seldom-mentioned state service which has undergone several changes
in name over the years is frequently omitted from local newspaper
coverage. The organization had its humble beginnings in Milam
County in 1912 when Edna Westbrook Trigg started teaching girls’
“tomato clubs.” The quaint name stats their original purpose – which
had been the canning and preserving of tomatoes.
Like the course of “home economics” that was once taught in high
schools across the country, the emphasis of home demonstration was
on homemaking skills. By-products of the meetings included lifelong
friendships and a good excuse to get away from home for a few hours.
Meetings were often held in community buildings, and many clubs
were given space in the county courthouse to conduct business.
Agricultural demonstrations in Texas had been introduced as early
as 1903, but in 1914 the U.S. Congress passed the Smith-Lever Act
which officially sanctioned “demonstration work” and allowed programs
to be funded by matching local money with state and federal funds.
After Mrs. Trigg's pioneering work in Milam
County, other female county agents were hired to work with the
rural female population. Vegetable gardening, canning, bread-making
and animal husbandry were typical topics for demonstration clubs.
By 1914, a Texas superintendent had been appointed, and topics expanded
to include sewing, “home improvement and management” and the somewhat
vague heading of “family living.”
During WWI emphasis
shifted to canning and preservation due to the food-conservation
programs that were then in place.
Post-war programs were under the direction of the Texas Agricultural
Extension Service. County agents increased during the 1920s and
in 1926 county home demonstration councils were established to coordinate
local membership with and statewide programs. That same year, county
agents started using the still-new radio to broadcast instruction
There were 152 clubs statewide in 1917, with a membership of just
under 2,000 women enrolled. By 1934 there were nearly 49,000 women
enrolled in 2,268 clubs on the county or community level.
| Genevea Meadows
Essary, Cochran County Home Demonstration Agent, in her office in
at Morton. Note: My mother [photo above] was the home demonstration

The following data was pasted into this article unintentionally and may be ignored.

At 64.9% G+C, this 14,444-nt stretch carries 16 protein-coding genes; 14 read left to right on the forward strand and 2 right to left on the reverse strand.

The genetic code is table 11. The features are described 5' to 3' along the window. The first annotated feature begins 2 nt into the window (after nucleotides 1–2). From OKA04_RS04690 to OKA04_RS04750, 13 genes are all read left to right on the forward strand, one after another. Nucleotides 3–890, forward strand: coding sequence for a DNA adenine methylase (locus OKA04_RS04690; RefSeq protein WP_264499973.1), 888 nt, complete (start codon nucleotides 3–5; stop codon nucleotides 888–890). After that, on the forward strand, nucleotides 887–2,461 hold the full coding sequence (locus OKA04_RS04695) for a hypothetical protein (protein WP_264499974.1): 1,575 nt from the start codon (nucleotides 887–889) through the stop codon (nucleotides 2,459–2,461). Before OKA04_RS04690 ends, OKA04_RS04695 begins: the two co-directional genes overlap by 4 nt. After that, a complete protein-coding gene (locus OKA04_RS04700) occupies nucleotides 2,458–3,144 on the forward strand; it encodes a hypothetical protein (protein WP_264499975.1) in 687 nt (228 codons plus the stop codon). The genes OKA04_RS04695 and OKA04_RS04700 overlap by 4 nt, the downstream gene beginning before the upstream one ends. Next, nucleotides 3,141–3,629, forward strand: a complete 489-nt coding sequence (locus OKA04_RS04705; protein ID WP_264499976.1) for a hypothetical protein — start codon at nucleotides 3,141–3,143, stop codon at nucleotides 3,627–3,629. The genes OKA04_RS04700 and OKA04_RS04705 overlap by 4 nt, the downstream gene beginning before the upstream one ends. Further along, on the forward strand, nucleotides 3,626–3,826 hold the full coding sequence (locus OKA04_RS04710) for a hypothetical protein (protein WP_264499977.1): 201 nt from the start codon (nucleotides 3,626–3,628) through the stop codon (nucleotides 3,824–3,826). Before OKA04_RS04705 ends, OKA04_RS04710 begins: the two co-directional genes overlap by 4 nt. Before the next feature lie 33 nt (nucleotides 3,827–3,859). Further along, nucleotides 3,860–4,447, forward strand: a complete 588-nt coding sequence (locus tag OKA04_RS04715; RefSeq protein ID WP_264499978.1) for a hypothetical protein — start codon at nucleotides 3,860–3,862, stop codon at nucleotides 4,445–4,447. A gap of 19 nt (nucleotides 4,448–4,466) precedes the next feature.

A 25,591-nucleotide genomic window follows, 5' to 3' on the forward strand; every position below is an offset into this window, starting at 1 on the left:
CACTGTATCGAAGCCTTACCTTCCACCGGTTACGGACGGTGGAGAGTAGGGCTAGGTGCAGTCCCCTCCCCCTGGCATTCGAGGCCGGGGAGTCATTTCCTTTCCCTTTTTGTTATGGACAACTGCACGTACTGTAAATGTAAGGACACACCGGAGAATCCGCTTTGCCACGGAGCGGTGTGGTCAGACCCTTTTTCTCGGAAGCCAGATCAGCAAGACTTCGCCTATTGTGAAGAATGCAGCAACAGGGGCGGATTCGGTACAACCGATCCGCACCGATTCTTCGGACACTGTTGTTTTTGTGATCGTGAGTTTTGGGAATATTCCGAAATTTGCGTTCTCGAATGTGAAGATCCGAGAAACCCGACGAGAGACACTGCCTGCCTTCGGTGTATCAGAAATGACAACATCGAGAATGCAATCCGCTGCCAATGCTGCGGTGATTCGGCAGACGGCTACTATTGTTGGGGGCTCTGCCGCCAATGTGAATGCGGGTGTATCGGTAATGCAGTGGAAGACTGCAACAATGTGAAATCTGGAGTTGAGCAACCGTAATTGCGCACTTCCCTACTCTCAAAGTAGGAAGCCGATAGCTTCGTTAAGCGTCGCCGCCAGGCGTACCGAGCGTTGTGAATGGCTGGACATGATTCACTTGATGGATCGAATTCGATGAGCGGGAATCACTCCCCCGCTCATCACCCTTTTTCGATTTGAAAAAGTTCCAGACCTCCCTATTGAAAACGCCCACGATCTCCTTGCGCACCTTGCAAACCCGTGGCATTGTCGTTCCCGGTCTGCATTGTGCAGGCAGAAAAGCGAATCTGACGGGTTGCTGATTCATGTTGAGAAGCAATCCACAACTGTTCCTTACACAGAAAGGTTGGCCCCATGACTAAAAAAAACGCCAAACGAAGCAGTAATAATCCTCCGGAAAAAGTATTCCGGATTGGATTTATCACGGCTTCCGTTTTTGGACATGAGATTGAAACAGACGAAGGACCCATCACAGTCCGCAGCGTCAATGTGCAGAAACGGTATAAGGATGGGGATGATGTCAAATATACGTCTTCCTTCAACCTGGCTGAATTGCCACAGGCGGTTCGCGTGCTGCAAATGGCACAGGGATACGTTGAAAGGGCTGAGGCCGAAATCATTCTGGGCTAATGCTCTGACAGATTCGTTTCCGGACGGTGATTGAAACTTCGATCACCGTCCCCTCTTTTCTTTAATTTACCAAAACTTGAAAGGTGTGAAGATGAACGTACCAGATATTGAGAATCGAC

agent in Morton,
Texas, from 1937-1939. She married my father in 1939, and then
taught school. Morton
was also my home until 1949.” – Gary Essary, Zionsville, Indiana
In 1937 more
than 14,000 rural Black women were home demonstration agents.
For all the early successes, it wasn’t until WWII
when "victory gardens" and "victory canning" pushed membership in
home demonstration clubs to its zenith.
Besides the simple straightforward goal of production, classes also
emphasized results like the sense of well-being and stability that
a well-managed household provided.
Many agents had home economics or general teaching experience, but
found that they sometimes encountered resistance to their programs,
either in the form of county officials who downplayed the importance,
or locals who felt the money could be better spent on other projects.
After a majority of Texans moved to the cities after WWII,
membership underwent a decrease in membership.
The 1972 national meeting was held in Dallas
and in 1979 the name of the program became the Texas Extension Homemakers
Association with local participation referred to as “Extension Homemaker
In 1984 membership was reported to be 28,686. Emphasis shifted from
domestic skills to such issues as the “war on drugs” and safety
issues such as children's car seats.
The program was changed again in 1994 when it became the Texas Association
for Family and Community Education. Newer programs now include environmental
1994 membership was down to 12,000 statewide but this recent figure
now includes male enrollment.
© John Troesser
"They shoe horses,
24 , 2007 Guest Column